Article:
The CDC eviction ban ending will have some serious consequences.
The CDC eviction decree has been renewed multiple times. On August 27, 2020, the Supreme Court ended the CDC’s residential eviction moratorium. Some states have chosen to extend the ban themselves. For example, California had an eviction ban in place until September 30, 2021. Illinois has extended its eviction moratorium until October 3, 2021.
The eviction ban has resulted in many landlords and mortgage holders having no revenue from properties to cover mortgages, utilities, and general maintenance. In some cases, landlords have experienced tenets moving and leaving tens of thousands of dollars in unpaid rent.
When the eviction ban ends, people will live more densely. This means moving in with family members when they are evicted. More people will live with roommates. The less fortunate will be frantically looking for housing. Inevitably some will stay homeless for a longer period.
It is possible that the eviction ban ending will lead to some people selling properties rather than maintaining them as rentals.
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Loss of Confidence in Institutions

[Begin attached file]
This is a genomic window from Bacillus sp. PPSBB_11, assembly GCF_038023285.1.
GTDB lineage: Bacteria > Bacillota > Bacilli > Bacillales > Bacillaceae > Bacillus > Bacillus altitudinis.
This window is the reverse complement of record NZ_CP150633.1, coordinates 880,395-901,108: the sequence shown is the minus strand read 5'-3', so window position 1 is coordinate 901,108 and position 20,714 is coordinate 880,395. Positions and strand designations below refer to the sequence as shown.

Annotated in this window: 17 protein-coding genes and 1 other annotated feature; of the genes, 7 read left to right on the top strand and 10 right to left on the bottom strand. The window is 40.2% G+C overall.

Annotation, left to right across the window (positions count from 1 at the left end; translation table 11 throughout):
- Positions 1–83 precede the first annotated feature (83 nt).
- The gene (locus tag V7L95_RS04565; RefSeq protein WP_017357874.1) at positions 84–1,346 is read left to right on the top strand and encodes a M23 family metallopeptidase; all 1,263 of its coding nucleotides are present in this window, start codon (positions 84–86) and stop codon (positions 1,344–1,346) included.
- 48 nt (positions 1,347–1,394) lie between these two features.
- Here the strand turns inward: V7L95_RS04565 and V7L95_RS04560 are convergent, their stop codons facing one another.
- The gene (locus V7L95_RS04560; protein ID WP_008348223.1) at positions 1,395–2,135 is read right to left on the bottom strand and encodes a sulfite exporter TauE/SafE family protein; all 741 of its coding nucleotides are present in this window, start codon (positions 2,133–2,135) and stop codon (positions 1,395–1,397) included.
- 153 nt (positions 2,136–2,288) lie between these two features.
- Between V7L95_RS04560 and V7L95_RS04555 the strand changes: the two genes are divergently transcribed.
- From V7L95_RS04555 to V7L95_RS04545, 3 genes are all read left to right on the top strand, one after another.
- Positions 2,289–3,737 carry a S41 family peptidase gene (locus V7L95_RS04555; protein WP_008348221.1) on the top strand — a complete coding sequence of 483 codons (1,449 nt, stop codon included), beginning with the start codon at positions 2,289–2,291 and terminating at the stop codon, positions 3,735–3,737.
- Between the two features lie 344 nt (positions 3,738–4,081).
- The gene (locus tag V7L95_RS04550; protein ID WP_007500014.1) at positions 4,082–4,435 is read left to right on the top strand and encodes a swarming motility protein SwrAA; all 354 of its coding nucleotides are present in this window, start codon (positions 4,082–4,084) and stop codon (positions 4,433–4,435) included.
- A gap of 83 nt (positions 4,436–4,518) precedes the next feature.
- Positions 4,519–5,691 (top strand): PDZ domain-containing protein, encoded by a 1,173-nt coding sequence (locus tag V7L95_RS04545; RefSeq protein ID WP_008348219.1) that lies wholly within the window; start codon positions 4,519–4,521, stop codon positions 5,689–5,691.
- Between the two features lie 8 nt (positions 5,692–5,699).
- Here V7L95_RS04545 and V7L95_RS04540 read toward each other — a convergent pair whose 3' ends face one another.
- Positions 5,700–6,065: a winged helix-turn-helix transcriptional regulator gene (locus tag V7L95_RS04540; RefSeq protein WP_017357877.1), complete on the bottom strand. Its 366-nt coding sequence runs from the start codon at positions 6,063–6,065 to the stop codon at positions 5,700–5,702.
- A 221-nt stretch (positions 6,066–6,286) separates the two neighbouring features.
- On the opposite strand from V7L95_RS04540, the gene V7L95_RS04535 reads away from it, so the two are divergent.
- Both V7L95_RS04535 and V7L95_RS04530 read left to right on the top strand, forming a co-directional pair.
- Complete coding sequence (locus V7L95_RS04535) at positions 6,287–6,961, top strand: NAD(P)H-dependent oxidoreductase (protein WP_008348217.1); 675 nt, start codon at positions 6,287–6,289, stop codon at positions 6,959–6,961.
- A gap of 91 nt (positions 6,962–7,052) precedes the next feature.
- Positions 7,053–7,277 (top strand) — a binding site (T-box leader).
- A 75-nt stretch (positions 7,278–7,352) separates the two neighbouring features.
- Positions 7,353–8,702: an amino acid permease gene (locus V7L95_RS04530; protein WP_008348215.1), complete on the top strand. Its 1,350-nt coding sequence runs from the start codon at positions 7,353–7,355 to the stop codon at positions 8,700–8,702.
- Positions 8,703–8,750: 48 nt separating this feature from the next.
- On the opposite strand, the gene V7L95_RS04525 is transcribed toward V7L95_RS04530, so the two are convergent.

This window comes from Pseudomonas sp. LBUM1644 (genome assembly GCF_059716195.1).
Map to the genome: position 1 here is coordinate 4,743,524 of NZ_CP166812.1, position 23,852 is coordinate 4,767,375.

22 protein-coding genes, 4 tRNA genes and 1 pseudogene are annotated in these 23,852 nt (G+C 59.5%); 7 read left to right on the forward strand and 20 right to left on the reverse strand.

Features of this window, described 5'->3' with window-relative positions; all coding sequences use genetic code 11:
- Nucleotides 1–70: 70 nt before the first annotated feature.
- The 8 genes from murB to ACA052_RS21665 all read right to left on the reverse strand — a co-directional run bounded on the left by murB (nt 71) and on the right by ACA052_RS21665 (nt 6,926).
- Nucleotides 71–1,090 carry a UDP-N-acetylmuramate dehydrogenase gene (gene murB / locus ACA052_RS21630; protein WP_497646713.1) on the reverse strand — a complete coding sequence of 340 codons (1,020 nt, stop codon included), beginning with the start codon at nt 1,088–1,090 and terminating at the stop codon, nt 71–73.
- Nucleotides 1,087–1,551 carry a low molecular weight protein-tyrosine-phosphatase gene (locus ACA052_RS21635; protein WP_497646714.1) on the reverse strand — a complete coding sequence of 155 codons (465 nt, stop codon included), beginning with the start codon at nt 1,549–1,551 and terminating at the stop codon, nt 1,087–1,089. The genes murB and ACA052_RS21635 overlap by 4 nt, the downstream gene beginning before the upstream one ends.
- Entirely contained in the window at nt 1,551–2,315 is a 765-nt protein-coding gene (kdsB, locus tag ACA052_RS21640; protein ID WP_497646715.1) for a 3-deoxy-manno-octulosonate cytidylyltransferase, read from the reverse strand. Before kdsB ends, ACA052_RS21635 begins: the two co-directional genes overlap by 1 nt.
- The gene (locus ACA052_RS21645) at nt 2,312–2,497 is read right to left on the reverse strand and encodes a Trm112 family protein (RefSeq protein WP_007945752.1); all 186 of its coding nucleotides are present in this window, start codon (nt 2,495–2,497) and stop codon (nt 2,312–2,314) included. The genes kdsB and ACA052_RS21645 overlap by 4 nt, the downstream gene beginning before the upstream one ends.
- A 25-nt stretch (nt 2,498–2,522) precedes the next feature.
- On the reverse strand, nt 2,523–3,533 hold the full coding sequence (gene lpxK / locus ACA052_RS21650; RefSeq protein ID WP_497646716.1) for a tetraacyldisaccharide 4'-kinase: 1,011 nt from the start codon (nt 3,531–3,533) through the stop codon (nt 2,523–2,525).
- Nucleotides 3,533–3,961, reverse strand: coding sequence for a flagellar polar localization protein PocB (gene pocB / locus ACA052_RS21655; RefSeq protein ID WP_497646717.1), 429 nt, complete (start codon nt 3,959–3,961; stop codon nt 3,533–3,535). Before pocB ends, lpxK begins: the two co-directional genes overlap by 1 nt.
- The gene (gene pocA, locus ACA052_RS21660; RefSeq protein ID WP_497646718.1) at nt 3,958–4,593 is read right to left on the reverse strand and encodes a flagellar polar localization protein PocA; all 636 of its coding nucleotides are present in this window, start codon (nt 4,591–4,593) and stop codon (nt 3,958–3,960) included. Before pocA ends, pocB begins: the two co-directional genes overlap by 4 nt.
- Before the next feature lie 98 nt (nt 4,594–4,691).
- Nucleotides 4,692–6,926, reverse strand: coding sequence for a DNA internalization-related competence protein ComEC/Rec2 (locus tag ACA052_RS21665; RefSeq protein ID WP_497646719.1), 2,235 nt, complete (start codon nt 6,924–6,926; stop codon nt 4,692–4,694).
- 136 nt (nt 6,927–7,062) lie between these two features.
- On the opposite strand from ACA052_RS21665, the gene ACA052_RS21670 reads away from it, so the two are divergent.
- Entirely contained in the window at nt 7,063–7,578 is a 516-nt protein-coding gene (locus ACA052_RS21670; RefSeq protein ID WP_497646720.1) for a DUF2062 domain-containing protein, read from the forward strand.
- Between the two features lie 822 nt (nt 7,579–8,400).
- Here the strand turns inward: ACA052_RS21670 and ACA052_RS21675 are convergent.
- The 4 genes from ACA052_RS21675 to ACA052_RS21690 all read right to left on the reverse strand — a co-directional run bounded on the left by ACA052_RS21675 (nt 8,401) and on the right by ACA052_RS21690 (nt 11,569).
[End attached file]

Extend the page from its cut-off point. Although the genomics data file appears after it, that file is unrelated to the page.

The general public has lost a lot of confidence in the institutions seen as the cornerstones of modern first-world society.
The Mainstream Media
Mainstream media have an agenda. They do not provide fair and balanced, or truthful information regularly and with the best interest of the public in mind. True journalism is rare in mainstream outlets. Independent journalists and news sites have seen a jump in traffic as more people wake up and find alternative ways to get news and information. Unfortunately, censorship, de-platforming, and kicking websites out of ad networks that provide revenue are tactics being used to fight free speech and people’s access to alternative media outlets. Peak Prosperity has experienced this many times. Most recently, Youtube took down some of Chris’ videos for violating “community standards.”
In the past, universities were seen as places to learn and experience various opinions and even cultures. Now our higher learning centers are becoming more single-minded and discouraging independent thinking and free speech. Anyone that dares say anything outside of the “narrative” is labeled a racist, homo, or transphobic, or simply not “woke” enough.
Hospitals and Medical Professionals
The medical community is divided. Opinions on COVID-19 have made many questions about how much a doctor or hospital can be trusted. Some doctors have even gone so far as to say they should not have to treat those that are not considered fully vaccinated against COVID-19. That is a violation of the Hippocratic Oath. Perhaps if a hospital doctor is not comfortable working with potentially sick people any longer, they should find another profession or retire.
Over the course of COVID-19, the CDC was notorious for flip-flopping on important health information and data. They choose to ignore information that doesn’t go with the narrative and role they want to play to influence the health choices of a nation.